Don't Look Away: The Responsibility of Civilian Providers in Addressing the Behavioral Health of America's Veterans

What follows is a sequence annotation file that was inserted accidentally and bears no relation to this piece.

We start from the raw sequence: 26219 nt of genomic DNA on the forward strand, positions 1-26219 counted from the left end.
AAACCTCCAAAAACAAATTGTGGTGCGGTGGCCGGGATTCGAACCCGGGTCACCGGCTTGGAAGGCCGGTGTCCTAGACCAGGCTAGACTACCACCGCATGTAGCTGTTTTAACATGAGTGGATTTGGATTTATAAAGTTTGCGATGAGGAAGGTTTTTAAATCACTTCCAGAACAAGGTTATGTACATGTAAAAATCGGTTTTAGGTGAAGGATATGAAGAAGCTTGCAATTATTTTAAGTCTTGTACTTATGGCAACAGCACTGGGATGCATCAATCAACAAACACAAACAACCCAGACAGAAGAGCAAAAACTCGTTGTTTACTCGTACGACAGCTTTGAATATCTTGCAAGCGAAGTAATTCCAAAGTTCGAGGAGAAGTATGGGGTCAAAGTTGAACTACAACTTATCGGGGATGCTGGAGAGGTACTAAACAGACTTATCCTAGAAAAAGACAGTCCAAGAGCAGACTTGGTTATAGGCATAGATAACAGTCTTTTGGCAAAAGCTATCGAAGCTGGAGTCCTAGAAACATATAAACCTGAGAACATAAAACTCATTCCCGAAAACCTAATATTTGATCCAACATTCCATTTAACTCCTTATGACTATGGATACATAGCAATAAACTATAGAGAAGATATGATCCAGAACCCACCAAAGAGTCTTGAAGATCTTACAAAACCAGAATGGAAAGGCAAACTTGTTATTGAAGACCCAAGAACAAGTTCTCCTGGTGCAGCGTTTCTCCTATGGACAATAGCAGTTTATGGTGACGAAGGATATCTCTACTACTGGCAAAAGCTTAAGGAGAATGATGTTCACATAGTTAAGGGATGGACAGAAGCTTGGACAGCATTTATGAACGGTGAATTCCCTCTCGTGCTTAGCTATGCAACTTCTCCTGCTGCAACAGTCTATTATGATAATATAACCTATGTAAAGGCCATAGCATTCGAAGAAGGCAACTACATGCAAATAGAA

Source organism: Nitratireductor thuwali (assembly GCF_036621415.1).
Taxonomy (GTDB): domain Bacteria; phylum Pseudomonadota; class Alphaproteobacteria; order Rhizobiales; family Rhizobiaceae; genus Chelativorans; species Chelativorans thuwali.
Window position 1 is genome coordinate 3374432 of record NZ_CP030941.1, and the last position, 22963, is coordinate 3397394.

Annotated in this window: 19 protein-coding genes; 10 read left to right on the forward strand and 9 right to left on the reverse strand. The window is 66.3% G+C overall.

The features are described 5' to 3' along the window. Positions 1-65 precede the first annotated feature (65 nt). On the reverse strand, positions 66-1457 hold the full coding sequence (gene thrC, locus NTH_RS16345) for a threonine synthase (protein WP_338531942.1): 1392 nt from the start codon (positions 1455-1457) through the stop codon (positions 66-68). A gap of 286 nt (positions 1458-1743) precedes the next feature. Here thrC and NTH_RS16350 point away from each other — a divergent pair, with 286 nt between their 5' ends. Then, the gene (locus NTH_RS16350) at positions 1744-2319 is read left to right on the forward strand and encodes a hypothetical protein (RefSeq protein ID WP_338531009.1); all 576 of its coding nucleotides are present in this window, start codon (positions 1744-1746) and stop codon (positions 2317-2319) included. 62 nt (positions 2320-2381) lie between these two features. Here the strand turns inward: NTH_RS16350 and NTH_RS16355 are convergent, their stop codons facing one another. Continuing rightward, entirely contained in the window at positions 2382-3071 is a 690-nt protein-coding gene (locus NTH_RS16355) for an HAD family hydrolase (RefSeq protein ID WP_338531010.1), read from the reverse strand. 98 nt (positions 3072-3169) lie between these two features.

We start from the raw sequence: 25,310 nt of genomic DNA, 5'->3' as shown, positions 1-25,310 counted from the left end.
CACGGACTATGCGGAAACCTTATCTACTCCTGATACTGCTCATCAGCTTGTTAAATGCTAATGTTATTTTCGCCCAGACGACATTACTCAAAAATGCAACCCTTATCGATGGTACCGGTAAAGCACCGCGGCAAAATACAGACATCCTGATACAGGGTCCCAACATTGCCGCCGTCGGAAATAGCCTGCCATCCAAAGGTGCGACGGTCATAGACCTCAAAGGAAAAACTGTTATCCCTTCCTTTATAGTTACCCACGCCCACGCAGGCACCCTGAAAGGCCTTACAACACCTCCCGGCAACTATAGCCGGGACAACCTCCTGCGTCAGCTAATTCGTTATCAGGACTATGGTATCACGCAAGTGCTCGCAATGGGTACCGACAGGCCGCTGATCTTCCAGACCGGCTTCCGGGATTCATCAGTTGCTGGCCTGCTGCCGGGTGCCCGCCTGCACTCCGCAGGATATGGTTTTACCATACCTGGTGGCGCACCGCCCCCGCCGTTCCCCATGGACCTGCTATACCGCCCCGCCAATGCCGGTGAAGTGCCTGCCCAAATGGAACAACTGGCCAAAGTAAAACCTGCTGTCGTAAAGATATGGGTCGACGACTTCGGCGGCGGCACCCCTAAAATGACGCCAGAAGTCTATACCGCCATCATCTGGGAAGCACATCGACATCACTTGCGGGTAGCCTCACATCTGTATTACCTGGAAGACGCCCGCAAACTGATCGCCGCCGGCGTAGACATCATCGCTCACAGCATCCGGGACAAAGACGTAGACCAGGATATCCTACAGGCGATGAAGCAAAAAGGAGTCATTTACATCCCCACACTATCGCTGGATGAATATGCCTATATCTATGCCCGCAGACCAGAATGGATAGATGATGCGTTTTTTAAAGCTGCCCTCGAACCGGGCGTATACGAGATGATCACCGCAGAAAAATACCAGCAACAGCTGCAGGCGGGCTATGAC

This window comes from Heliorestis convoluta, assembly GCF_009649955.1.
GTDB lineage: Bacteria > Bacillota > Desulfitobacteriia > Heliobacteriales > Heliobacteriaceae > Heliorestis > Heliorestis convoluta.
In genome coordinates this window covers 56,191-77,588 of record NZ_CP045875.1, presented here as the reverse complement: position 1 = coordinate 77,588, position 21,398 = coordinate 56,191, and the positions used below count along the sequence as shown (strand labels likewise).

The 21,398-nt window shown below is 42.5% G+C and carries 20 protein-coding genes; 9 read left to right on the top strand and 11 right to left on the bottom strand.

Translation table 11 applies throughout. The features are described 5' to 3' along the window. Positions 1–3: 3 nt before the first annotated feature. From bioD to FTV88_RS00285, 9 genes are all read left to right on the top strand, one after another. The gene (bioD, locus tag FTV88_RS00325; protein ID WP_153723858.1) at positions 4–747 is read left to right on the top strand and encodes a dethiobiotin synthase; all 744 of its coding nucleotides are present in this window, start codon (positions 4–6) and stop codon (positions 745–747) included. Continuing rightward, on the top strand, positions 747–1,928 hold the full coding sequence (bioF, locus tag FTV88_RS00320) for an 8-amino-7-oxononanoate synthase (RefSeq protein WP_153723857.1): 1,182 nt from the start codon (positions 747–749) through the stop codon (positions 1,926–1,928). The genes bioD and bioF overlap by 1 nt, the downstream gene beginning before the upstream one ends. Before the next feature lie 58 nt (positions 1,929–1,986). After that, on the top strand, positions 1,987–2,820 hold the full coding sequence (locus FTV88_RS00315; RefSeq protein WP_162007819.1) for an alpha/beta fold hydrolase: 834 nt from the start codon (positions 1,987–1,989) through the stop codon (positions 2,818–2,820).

As of September 2022, approximately 18.5 million veterans lived in the United States, with 14.4 million of them seeing wartime service. With the demand for mental health for the veteran population growing by 90% in the reporting period from 2016-2020, the need for competent services in the mental health and substance use space have quickly overwhelmed the capacity of the Department of Veteran's Affair. Historically, partnerships between the private sector, the goverment, and NGO service organizations have shown to be beneficial. However, work accross these sectors has not flourished in the behavioral healthcare space. As a free and open soceity, the civilan population enjoys the benefits of having a strong and nimble militay. BUT, does soceity fully understand and/or acknowledge the impact of military service on the individuals who make up the core of the warrior class? further, what is our responsbility as civilian advocates for access to mental health and substance use treatment should we commit to fully considering veteran's in conversation about underserved populations?